House Democrats to Bring Supplemental Directly to Floor on Thursday
House Democratic leaders will bypass a committee markup and bring the war supplemental bill straight to the floor on Thursday, with lawmakers being warned to expect “possible late votes” that night on multiple items in the package.
House Majority Leader Steny Hoyer (D-Md.) on Tuesday said the House will hold votes on three key issues in the supplemental during this week’s debate.
The first vote will be to approve an estimated $178 billion for troop funding into 2009.
Hoyer predicted Democrats would approve the funding, although there “will be differences on that issue.”
The second vote will relate to changing the course in Iraq and Afghanistan, modifying redeployment terms, lengths of stay and the “status-of-forces agreement” between Iraq and the United States, which defines the legal position of a visiting military force.
President Bush is seeking to put such an agreement into place without Congressional approval, which Hoyer said is not “appropriate” and that lawmakers should expect to “see something about that.”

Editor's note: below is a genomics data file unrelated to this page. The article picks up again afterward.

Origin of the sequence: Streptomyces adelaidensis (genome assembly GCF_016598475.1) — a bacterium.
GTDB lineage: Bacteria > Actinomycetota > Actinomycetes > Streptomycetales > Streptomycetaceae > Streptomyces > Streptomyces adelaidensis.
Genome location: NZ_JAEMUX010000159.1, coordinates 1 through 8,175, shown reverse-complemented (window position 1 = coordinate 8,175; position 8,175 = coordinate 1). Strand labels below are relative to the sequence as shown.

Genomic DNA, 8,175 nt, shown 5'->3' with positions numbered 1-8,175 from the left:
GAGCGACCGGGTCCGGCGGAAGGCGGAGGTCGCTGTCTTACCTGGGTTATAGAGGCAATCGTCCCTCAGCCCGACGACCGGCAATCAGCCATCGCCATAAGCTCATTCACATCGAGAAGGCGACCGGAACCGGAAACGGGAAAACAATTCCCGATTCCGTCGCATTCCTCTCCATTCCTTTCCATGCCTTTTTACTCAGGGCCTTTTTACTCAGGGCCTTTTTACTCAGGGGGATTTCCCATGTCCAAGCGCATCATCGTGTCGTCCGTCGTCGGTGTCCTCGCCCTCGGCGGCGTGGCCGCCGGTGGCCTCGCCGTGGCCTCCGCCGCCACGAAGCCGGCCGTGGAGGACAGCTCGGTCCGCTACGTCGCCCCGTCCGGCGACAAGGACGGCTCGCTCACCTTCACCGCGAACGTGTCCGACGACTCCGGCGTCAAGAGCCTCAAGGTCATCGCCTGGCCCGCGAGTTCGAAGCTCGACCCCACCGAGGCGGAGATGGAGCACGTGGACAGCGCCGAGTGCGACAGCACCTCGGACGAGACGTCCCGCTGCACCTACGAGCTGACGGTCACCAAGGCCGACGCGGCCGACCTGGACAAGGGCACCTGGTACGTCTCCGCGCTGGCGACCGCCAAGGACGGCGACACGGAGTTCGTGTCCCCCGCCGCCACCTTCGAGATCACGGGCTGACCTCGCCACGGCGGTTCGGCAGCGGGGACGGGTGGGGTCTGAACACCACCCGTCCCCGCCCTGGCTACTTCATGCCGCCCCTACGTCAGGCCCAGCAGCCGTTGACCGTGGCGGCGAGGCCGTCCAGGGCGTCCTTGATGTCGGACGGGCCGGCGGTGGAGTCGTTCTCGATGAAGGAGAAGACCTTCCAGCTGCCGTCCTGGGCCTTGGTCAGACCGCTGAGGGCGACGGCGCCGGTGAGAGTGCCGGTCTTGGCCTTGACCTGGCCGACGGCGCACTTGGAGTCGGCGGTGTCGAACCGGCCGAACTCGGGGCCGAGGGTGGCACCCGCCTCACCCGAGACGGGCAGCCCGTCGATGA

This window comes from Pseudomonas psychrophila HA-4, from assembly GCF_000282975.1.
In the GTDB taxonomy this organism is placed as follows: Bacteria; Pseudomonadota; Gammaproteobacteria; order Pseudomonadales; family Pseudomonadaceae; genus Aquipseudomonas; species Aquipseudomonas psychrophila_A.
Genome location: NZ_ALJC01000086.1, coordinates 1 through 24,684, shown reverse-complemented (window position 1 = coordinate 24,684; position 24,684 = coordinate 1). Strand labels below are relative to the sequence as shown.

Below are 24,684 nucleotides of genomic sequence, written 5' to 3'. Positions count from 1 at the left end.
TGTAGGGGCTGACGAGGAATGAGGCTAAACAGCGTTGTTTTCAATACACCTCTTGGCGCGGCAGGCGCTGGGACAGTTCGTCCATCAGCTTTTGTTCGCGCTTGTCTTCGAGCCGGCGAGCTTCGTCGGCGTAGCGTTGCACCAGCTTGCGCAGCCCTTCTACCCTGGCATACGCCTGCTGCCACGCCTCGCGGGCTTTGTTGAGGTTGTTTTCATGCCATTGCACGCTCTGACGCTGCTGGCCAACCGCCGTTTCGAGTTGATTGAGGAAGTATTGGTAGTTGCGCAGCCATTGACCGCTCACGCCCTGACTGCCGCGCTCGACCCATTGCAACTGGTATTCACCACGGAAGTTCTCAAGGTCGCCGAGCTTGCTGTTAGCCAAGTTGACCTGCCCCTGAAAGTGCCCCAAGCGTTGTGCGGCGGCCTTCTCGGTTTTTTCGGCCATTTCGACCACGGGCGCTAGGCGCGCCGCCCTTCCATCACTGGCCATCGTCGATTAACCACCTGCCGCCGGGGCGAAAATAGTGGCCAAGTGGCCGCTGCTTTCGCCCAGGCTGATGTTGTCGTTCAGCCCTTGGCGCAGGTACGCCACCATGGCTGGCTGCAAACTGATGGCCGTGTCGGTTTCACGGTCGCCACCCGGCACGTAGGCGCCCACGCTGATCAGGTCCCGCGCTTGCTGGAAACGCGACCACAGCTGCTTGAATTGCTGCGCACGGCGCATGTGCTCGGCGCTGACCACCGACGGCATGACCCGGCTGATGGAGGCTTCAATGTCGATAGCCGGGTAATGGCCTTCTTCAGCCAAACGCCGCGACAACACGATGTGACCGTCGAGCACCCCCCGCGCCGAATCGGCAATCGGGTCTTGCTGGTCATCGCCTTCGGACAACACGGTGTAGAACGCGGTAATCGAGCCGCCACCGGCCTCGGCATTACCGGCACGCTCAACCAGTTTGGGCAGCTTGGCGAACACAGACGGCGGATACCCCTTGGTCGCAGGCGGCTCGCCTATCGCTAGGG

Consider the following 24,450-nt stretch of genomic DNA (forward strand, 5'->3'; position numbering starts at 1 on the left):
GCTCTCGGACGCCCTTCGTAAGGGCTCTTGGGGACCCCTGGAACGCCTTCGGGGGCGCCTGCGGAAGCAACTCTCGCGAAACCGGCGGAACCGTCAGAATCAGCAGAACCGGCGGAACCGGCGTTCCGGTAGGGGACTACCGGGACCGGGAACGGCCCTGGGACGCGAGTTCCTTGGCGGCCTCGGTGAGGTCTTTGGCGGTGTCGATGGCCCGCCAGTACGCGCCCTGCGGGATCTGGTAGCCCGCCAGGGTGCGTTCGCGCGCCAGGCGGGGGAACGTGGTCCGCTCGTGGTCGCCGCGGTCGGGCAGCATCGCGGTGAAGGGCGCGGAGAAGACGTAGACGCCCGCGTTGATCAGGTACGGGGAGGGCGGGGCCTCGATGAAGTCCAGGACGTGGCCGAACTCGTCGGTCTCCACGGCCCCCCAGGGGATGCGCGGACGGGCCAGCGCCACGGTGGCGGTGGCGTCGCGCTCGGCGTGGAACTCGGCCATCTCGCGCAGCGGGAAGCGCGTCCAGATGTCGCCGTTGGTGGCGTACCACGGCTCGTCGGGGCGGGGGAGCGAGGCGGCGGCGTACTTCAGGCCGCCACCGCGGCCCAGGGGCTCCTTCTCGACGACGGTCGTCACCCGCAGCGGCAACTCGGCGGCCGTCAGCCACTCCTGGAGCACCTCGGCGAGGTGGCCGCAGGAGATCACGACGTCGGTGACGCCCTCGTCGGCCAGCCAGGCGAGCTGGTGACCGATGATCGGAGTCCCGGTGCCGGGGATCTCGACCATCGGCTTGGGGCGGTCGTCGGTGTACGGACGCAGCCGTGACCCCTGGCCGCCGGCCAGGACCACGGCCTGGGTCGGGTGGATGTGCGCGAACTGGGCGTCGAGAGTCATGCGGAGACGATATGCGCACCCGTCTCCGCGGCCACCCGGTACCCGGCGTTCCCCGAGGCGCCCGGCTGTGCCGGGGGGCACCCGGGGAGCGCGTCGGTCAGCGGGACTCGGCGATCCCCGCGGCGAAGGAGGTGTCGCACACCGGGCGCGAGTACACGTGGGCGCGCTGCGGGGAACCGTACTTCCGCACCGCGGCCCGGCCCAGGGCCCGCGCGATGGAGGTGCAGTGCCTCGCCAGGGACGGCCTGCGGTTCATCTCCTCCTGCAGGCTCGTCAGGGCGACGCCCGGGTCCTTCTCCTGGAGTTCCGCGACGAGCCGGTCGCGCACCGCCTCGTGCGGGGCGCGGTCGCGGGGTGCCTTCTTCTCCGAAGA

The third vote will relate to domestic spending add-ons sought by Democrats, including expanded college tuition assistance for veterans and extended unemployment insurance coverage.
Emerging from a Democratic Caucus meeting on Tuesday afternoon, House Appropriations Subcommittee on Defense Chairman John Murtha (D-Pa.) told reporters that the supplemental actually comes in under the president’s request by $87 million. Democrats plan to use the additional money for domestic spending items.
Murtha indicated that the enhanced GI benefits and unemployment insurance will not be offset in the bill. However, some domestic spending items requested by the president, such as fire-suppression dollars, will be offset, he said.
In an effort to stick to House pay-as-you-go rules, Hoyer noted that the enhanced GI benefits will expire at the end of 2009. “Doing it this way does not raise the PAYGO objection,” he said, while at the same time it provides short-term help to those who “need it right now.”